A press release from the U.S. Attorney’s Officeabout cigarette bootlegging offenses before the tax is increase another $1 a pack:
U.S. INDICTS 10 DEFENDANTS ARRESTED FOR ALLEGEDLY TRAFFICKING MILLIONS OF UNSTAMPED, UNTAXED CIGARETTES IN UNDERCOVER STINGCHICAGO — At an undercover warehouse in suburban Hickory Hills, defendants allegedly brought millions of dollars in cash, firearms, narcotics, and counterfeit cigarette tax stamps to purchase millions of unstamped, untaxed cigarettes from two cooperating individuals working undercover with federal agents from the Bureau of Alcohol, Tobacco, Firearms and Explosives.
Altogether, between March 2010 and March 2012, defendants allegedly paid more than $20 million to buy more than 100 million cigarettes without paying Cook County and State of Illinois taxes.
The investigation resulted in federal charges against more than a dozen defendants, including a veteran Cook County sheriff’s police officer.
Following their arrest on March 13, 2012, 10 of those defendants were formally charged in six indictments that were returned yesterday by a federal grand jury, while other defendants remain charged in complaints that were filed previously.
The indictments were announced by Patrick J. Fitzgerald, United States Attorney for the Northern District of Illinois; Andrew L. Traver, Special Agent-in-Charge of the Chicago Office of ATF; and Thomas M. Jankowski, Acting Special Agent-in-Charge of the Internal Revenue Service Criminal Investigation Division in Chicago. The Illinois Department of Revenue and the Hickory Hills Police Department provided valuable assistance in the investigation.
“The distribution of untaxed cigarettes deprives the state and county of significant revenue and this investigation shows that we will work aggressively to ensure that those who allegedly traffic in contraband cigarettes are prosecuted,” Mr. Traver said.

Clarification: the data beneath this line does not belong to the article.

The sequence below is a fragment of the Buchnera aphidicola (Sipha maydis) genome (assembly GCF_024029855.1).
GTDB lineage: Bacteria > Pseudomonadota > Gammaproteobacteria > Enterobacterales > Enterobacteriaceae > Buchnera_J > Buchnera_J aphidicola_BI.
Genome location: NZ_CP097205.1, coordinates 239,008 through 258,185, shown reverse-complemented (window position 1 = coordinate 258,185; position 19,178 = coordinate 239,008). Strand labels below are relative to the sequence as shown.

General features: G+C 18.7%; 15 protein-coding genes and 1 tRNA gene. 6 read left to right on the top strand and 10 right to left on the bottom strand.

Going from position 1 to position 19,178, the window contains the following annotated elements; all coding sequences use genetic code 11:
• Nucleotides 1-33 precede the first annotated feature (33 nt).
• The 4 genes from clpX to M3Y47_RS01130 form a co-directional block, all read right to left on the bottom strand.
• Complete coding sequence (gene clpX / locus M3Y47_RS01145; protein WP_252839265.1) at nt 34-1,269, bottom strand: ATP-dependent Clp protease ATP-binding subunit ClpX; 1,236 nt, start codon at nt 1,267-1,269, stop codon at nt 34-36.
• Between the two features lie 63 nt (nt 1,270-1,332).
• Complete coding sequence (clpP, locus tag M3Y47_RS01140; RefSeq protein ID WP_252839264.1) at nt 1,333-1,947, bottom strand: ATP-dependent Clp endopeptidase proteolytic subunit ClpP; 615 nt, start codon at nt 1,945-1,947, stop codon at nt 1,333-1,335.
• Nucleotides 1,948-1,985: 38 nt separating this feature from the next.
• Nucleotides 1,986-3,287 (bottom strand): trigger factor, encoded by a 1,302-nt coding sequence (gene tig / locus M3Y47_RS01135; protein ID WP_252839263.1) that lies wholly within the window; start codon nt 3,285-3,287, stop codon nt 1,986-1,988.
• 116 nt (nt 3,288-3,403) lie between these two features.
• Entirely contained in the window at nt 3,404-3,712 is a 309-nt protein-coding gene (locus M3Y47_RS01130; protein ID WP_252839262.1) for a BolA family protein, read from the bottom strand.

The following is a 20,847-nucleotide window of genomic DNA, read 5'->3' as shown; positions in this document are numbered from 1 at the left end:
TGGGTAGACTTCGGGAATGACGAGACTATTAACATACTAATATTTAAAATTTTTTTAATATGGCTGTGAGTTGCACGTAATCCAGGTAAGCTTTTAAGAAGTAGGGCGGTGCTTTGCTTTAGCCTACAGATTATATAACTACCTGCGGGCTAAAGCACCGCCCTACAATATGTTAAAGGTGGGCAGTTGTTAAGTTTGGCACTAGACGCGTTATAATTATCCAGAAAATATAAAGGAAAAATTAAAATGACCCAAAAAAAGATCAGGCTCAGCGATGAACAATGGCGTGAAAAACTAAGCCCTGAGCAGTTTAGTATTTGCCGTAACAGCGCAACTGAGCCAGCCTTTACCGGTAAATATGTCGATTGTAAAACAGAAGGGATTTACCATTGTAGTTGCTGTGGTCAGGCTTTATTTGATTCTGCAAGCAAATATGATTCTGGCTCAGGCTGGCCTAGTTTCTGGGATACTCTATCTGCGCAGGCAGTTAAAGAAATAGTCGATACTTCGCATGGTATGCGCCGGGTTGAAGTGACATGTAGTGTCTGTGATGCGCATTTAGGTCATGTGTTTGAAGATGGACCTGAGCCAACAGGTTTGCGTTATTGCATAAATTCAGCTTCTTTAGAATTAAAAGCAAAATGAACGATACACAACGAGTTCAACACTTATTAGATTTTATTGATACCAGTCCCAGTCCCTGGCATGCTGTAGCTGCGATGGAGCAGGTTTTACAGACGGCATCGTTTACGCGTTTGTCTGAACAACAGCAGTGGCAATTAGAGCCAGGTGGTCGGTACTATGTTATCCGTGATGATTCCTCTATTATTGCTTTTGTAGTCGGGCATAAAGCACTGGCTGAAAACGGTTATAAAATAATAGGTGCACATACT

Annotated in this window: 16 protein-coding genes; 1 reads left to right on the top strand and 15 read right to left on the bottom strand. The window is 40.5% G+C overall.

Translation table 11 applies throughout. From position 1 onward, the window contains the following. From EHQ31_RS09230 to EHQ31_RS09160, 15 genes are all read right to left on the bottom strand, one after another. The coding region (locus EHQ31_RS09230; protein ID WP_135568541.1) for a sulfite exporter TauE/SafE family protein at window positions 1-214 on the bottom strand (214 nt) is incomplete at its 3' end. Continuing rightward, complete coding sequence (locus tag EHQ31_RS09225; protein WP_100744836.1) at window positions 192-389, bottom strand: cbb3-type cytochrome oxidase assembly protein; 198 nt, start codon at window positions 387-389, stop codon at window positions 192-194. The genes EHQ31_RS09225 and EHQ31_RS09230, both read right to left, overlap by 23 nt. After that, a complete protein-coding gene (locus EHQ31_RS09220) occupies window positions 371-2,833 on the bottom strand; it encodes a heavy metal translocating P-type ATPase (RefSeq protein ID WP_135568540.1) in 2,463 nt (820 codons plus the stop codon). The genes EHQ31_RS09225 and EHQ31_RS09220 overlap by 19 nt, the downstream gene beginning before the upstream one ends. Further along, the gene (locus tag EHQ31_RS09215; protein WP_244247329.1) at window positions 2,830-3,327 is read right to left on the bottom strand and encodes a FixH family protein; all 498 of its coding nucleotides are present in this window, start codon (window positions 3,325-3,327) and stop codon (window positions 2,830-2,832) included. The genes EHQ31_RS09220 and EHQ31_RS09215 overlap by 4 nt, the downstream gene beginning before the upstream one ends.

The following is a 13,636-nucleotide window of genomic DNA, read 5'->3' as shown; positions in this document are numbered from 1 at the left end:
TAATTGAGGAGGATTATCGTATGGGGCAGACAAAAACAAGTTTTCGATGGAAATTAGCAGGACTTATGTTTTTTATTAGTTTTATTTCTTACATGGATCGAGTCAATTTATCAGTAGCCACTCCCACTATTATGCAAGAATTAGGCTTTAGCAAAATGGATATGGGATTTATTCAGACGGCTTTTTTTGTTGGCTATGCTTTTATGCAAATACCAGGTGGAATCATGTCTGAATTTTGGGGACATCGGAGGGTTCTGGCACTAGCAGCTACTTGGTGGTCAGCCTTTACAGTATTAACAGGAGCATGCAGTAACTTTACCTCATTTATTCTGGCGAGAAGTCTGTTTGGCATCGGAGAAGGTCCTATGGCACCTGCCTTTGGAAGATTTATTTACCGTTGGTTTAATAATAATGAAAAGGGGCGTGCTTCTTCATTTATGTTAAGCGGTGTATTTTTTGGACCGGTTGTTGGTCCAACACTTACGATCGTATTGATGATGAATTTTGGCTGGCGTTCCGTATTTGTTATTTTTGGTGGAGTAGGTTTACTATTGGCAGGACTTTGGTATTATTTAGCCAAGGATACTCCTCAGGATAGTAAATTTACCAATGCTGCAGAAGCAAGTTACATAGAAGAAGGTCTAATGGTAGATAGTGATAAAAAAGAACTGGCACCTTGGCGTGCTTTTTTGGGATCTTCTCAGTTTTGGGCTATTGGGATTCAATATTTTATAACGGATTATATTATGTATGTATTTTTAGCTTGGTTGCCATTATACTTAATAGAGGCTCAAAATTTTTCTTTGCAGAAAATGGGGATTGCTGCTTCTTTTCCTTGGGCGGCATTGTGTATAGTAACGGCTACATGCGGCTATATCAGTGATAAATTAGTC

According to court documents, distributors or wholesalers of cigarettes in Illinois must apply for and receive a license from the Illinois Department of Revenue.
Licensed distributors must also purchase tax stamps from the state and Cook County and affix the stamps to each pack of cigarettes that they sell, evidencing proof that the taxes have been paid.
Beginning in March 2010, two cooperating individuals (CS1 and CS2) sold unstamped cigarettes under the direction of ATF agents, and they recorded their telephone conversations and in-person meetings with their customers.
After October 2010, the vast majority of sales of unstamped cigarettes occurred at an undercover warehouse operated by ATF agents, with hidden cameras capturing audio and video recordings of meetings between CS1 and CS2 and their customers.
Between June 2011 and February, 2012, a pending criminal complaint alleges that
- Lawrence E. Draus, also known as “Eric,” 33, of Peotone, and
- his father, Lawrence A. Draus,, also known as “Larry,” 62, of Lansing, a Sheriff’s Police officer who was assigned to the Special Operations Division, Vice Unit, in Maywood
Lawrence E. Draus, was also charged with purchasing contraband cigarettes.
Both defendants were released on bond and the charges remain pending.
The following six indictments were returned yesterday against a total of 10 defendants, all of whom were released on bond following their arrest in March and will be arraigned on later dates in U.S. District Court:
United States v. Mustafa Mohd Shaikh, 12 CR 166
Mustafa Mohd Shaikh, 47, of Tinley Park, was charged with 17 counts of trafficking contraband cigarettes, two counts of money laundering, and two counts of filing false federal income tax returns in a 21-count indictment.